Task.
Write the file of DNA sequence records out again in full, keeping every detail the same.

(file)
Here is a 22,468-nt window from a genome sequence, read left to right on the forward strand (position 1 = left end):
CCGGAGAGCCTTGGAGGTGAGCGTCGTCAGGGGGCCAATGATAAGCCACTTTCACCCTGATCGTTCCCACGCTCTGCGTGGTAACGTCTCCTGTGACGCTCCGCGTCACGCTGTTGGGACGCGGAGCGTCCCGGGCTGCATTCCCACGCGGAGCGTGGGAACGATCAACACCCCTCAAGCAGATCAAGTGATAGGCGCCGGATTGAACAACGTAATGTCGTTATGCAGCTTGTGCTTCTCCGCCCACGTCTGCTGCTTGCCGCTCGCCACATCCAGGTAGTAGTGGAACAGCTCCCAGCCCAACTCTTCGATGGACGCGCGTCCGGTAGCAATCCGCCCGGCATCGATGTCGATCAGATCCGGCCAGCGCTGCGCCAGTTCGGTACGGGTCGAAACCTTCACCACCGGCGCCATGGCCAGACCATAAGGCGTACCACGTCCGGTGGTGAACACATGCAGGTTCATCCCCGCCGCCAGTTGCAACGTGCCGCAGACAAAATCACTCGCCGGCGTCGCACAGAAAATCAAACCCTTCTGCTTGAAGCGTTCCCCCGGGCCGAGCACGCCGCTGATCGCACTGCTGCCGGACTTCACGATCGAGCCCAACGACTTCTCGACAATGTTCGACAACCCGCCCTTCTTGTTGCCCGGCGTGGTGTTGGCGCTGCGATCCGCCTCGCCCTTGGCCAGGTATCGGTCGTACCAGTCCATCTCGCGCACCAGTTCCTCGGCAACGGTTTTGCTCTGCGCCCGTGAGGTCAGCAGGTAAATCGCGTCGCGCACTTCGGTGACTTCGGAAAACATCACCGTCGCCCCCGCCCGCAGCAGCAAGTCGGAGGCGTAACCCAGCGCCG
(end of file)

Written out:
Here is a 22,468-nt window from a genome sequence, read left to right on the forward strand (position 1 = left end):
CCGGAGAGCCTTGGAGGTGAGCGTCGTCAGGGGGCCAATGATAAGCCACTTTCACCCTGATCGTTCCCACGCTCTGCGTGGTAACGTCTCCTGTGACGCTCCGCGTCACGCTGTTGGGACGCGGAGCGTCCCGGGCTGCATTCCCACGCGGAGCGTGGGAACGATCAACACCCCTCAAGCAGATCAAGTGATAGGCGCCGGATTGAACAACGTAATGTCGTTATGCAGCTTGTGCTTCTCCGCCCACGTCTGCTGCTTGCCGCTCGCCACATCCAGGTAGTAGTGGAACAGCTCCCAGCCCAACTCTTCGATGGACGCGCGTCCGGTAGCAATCCGCCCGGCATCGATGTCGATCAGATCCGGCCAGCGCTGCGCCAGTTCGGTACGGGTCGAAACCTTCACCACCGGCGCCATGGCCAGACCATAAGGCGTACCACGTCCGGTGGTGAACACATGCAGGTTCATCCCCGCCGCCAGTTGCAACGTGCCGCAGACAAAATCACTCGCCGGCGTCGCACAGAAAATCAAACCCTTCTGCTTGAAGCGTTCCCCCGGGCCGAGCACGCCGCTGATCGCACTGCTGCCGGACTTCACGATCGAGCCCAACGACTTCTCGACAATGTTCGACAACCCGCCCTTCTTGTTGCCCGGCGTGGTGTTGGCGCTGCGATCCGCCTCGCCCTTGGCCAGGTATCGGTCGTACCAGTCCATCTCGCGCACCAGTTCCTCGGCAACGGTTTTGCTCTGCGCCCGTGAGGTCAGCAGGTAAATCGCGTCGCGCACTTCGGTGACTTCGGAAAACATCACCGTCGCCCCCGCCCGCAGCAGCAAGTCGGAGGCGTAACCCAGCGCCG